Our World in Crisis: What our Climate May Look Like
By Natalie Tham
May 11, 2020
As COVID-19 sweeps across the planet, most of us have, understandably, forgotten about a greater crisis: climate change. Unfortunately, recent climate studies have shown that the climate crisis will hit us more severely than previously expected.
In a study conducted by Proceedings of the National Academy of Sciences, it is forecasted that by 2050, about 30% of the world's population will live in extreme heat – defined as an average temperature of 29 degree Celsius. 1.2 billion people in India will have to get used to average temperatures of 32 degree Celsius, which is shockingly comparable to the weather conditions in the scorching Sahara Desert. Closer to home, the Meterological Service Singapore has shared findings that our sunny city-state is heating up twice as fast as the rest of the world, and that Singapore's maximum daily temperatures could reach 35 to 37 degree Celsius by the year 2100, if carbon emissions continue to rise at the same rate. Besides just rising temperatures, by 2050, Singapore may expect to face never-before-seen extreme climate events, such as severe rainstorms and droughts. Some scientists have even suggested that Singapore may become "unlivable" city by 2050, owing to the high heat, humidity, and aforementioned climate events. This means that our current and future generations will be forced to relocate, or learn to adapt to the extreme weather conditions, albeit facing direct threats to health and survival. If that isn't a cause for concern, what is?
And why is Singapore heating up so quickly? We can attribute it to a few reasons. For one, our urbanization has produced a local "heat island" effect. Because our city is packed with buildings, heat is trapped within these infrastructures, thus pushing up temperatures. Have you ever noticed how hot it is in Orchard Road, as compared to parks or beaches, at night? Another major factor contributing to our quick spikes in temperature is greenhouse gas emissions. It is not a stretch to say that Singapore is over-reliant on air-conditioning – Our addiction to air-conditioning has even prompted local author Cherian George to title one of his books on Singapore "Air-Conditioned Nation – Essays about Singapore". From malls to offices to our own homes, Singaporeans almost always use air-conditioning to escape the heat, and the biggest irony is that our use of air-conditioning will catch up with us in decades' time to create an almost unbearable heat for us and our future generations.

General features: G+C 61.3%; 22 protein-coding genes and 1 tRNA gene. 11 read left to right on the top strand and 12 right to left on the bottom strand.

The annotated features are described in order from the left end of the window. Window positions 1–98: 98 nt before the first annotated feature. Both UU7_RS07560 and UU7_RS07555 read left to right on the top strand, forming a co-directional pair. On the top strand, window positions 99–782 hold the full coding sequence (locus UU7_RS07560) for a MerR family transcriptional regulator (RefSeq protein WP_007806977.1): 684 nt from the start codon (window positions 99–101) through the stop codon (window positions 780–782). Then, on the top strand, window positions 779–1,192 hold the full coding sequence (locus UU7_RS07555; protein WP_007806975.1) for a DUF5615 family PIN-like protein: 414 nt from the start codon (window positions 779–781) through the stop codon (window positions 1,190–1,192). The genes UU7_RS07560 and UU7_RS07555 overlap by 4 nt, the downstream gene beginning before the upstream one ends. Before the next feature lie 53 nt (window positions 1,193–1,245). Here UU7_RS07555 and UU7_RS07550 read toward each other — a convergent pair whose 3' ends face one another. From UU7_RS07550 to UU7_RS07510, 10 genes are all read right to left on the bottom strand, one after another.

Another area of concern is rising sea levels. The National Climate Change Secretariat has indicated that Singapore is particularly vulnerable to climate change, especially in the area of sea level rise, as 30% of our island is less than 5 metres above sea level. This has prompted Prime Minister Lee Hsien Loong to state the need to channel $100 billion over the long term to protect ourselves from the rising tides. And while our Government has allocated funds to shelter us from the effects of climate change, we cannot get complacent. Prevention is better than cure, after all. Why wait for a solution when we can make simple efforts every day to prevent a scenario where our livelihoods are threatened due to sea level rise?
During this Circuit Breaker period, you might have noticed that you are using much more plastic than usual. Bringing along a food container for takeaway may be one of the easiest yet most sustainable practices you can do. Don't forget to bring your own recyclable bag when you grocery shop as well. As the root cause of climate change lies in manmade activities that emit greenhouse gases, the best way to help mitigate climate change is to sign an electricity plan with Sunseap. Zero greenhouse gases are produced when you use solar energy. By choosing to use solar energy to power your home appliances, your carbon footprint will be reduced drastically. If you're one who cares about the planet, turning on your air-conditioner will become a guilt-free experience.
Mother's Day was over recently, and we hope that it was a day of gratitude and love for you and your families, and all the mothers you know in your lives. Let us also pay tribute to our Mother Earth, and continue to protect and love Mother Earth just as how we would for our very own mother.